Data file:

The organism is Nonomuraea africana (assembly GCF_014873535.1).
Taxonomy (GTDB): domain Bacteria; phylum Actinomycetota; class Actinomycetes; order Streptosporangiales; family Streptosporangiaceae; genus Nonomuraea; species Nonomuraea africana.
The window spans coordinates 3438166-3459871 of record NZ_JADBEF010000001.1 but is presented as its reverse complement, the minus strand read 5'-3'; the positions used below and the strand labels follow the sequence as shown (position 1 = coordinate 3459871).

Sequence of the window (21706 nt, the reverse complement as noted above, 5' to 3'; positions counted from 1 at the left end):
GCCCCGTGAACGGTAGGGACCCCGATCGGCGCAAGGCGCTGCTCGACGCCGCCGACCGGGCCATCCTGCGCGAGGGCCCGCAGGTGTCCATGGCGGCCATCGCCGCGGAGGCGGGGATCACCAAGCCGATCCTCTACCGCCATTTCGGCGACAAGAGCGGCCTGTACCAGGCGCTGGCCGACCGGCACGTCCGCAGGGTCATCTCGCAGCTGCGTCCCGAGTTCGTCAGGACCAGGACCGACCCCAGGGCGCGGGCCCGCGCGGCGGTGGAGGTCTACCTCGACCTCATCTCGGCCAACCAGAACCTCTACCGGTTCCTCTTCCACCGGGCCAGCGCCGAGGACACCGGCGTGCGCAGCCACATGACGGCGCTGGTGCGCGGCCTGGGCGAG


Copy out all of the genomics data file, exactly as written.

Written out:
The organism is Nonomuraea africana (assembly GCF_014873535.1).
Taxonomy (GTDB): domain Bacteria; phylum Actinomycetota; class Actinomycetes; order Streptosporangiales; family Streptosporangiaceae; genus Nonomuraea; species Nonomuraea africana.
The window spans coordinates 3438166-3459871 of record NZ_JADBEF010000001.1 but is presented as its reverse complement, the minus strand read 5'-3'; the positions used below and the strand labels follow the sequence as shown (position 1 = coordinate 3459871).

Sequence of the window (21706 nt, the reverse complement as noted above, 5' to 3'; positions counted from 1 at the left end):
GCCCCGTGAACGGTAGGGACCCCGATCGGCGCAAGGCGCTGCTCGACGCCGCCGACCGGGCCATCCTGCGCGAGGGCCCGCAGGTGTCCATGGCGGCCATCGCCGCGGAGGCGGGGATCACCAAGCCGATCCTCTACCGCCATTTCGGCGACAAGAGCGGCCTGTACCAGGCGCTGGCCGACCGGCACGTCCGCAGGGTCATCTCGCAGCTGCGTCCCGAGTTCGTCAGGACCAGGACCGACCCCAGGGCGCGGGCCCGCGCGGCGGTGGAGGTCTACCTCGACCTCATCTCGGCCAACCAGAACCTCTACCGGTTCCTCTTCCACCGGGCCAGCGCCGAGGACACCGGCGTGCGCAGCCACATGACGGCGCTGGTGCGCGGCCTGGGCGAG